As a culture we worship actors too much, she thinks, and it’s not healthy. “I’ve had to let that go. I don’t want to be disappointed.” Her attitude marks a huge shift from the days in which young actors were told to be grateful for work, keep their mouths closed and idolise stars. “Why would I want to work with someone I’ve heard bad things about, or who mistreats me or anyone else?”
West is campaigning with mentor Suranne Jones to have mental health in film and TV taken seriously. She believes there should be an HR person present to deal with difficult issues, and not just for cast. (She remembers being surprised on a few jobs to see co-stars arriving at set and never saying hello to the crew.) A lead role, she reflects, is not about the number of lines; it’s a leadership role, part of which is helping everyone on a job feel welcome and safe. “You have a voice, that someone with a different number on the call sheet doesn’t. I can’t just be quiet in the corner, accepting everything.”
With friends turning 30, she’s looking forward to getting older– not a common sentiment among performers. “Your early 20s go on for so long!” Her youthful features put her in a rarer predicament, with a recent haircut accentuating her baby face. “Someone told me I could play six the other day. Six!” she laughs. “I guess that opens up opportunities.”
Single and living alone in Walthamstow, northeast London, she finds that solitude suits her. She’s free to follow her whims, from boxing and hot yoga to pottery. Her latest fixation is traumatic kitchens. “The Bear, Boiling Point – that anxiety, seeing what chefs go through,” she thrills. With typical over-commitment she’s teaching herself to make sushi, and aims to take a 4am trip to Billingsgate fish market.
She lives in her head, imagination always on. She curates a musical playlist for each month – August was house and afro punk, 80s bangers, Ibiza club classics, and smooth jazz. The melancholy of September calls for indie and soulful hip-hop. She loves Desert Island Discs, Table Manners with Jessie Ware, and Spiritual Shit, a podcast which covers “twin planes, star scenes, ascensions. Deep-cut astrology, but aimed at newbies. That’s where I see myself.”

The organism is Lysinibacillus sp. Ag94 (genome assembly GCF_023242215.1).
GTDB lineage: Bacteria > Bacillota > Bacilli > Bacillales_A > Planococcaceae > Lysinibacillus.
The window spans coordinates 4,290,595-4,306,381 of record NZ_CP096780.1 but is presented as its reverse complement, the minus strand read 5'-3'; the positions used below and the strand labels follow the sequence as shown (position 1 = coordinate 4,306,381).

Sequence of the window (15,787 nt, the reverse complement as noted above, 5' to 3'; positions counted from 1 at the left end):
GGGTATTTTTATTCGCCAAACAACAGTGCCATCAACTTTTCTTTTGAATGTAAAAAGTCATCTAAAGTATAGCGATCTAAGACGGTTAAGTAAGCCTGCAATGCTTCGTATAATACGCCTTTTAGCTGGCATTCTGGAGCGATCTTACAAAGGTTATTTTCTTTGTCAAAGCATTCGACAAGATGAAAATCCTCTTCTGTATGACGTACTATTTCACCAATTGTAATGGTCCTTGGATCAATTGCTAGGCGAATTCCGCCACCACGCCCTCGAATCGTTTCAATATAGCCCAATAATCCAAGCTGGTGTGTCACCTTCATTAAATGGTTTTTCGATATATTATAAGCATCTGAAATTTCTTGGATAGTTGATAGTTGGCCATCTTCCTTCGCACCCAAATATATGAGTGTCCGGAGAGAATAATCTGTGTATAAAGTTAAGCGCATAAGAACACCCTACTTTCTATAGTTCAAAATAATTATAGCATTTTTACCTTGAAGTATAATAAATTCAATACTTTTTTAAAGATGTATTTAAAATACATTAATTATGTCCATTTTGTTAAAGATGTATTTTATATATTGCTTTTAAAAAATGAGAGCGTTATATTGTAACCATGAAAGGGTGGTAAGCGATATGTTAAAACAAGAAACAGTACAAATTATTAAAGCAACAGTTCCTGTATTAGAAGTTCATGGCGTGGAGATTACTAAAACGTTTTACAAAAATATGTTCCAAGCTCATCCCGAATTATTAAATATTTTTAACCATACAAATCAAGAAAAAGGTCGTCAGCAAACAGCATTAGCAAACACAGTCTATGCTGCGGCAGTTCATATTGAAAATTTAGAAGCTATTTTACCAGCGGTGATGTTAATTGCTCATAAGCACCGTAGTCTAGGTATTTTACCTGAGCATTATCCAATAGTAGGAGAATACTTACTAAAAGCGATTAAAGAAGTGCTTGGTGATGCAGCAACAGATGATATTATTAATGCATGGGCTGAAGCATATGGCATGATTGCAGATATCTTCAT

Would she ever write? She has mapped out an idea for a film, but isn’t sure she would star. “I want to not go down that vanity project route.” So not like Blackbird? I say, referring to the Michael Flatley self-directed star-vehicle in which he plays a Caribbean nightclub spy. “The Lord of the Dance?” she boggles, eyes alight. She’ll drunk-watch that with her mates, like they did with the movie Cats.
We’re both Spritzed up and silly, so it’s time to wrap up. She’s had a boring summer working, she says, and it’s time for some fun. Maybe more wild swimming. “I wanted to do Lake Ontario but everyone said I’d get scabies. I’ll try Tottenham reservoir.” Her schedule may have other ideas. She’s travelling for work again tomorrow, and the next few months will take her to Lisbon, Kerala and Bodrum. Still, plenty of opportunity for waterborne-diseases, haircuts and new friends.
Is she still in touch with those princes of the Pink Palace? I have to ask. Those onscreen friendships felt so real. Very much, she confirms. She recently went on holiday to Berlin with Callum Scott Howells and Omari Douglas, who played Colin and Roscoe in the show. Any fans hungry for the continued adventures of the housemates would be disappointed by what went on. “We thought we’d go to the Berghain and have all the fun,” she chuckles, referring to the city’s legendarily debauched nightclub. “We ended up in bed by 9pm every night.” At least she’s catching up on sleep – there’s a world to change. Go, West.
• The sub-heading on this article was amended on 28 September 2022 to say Lydia West swam around the Toronto Islands, as mentioned in the text, rather than “around Toronto”.
Inside Man starts tomorrow on BBC One at 9pm
Fashion editor Jo Jones; makeup by Naoko Scintu at the Wall Group using Clé de Peau Beauté; manicurist Julia Babbage using Chanel le Vernis in ballerina and la creme main; hair by Jennie Roberts at Frank using Curlsmith Haircare; fashion assistant Roz Donoghue; photographer’s assistant Joe Stone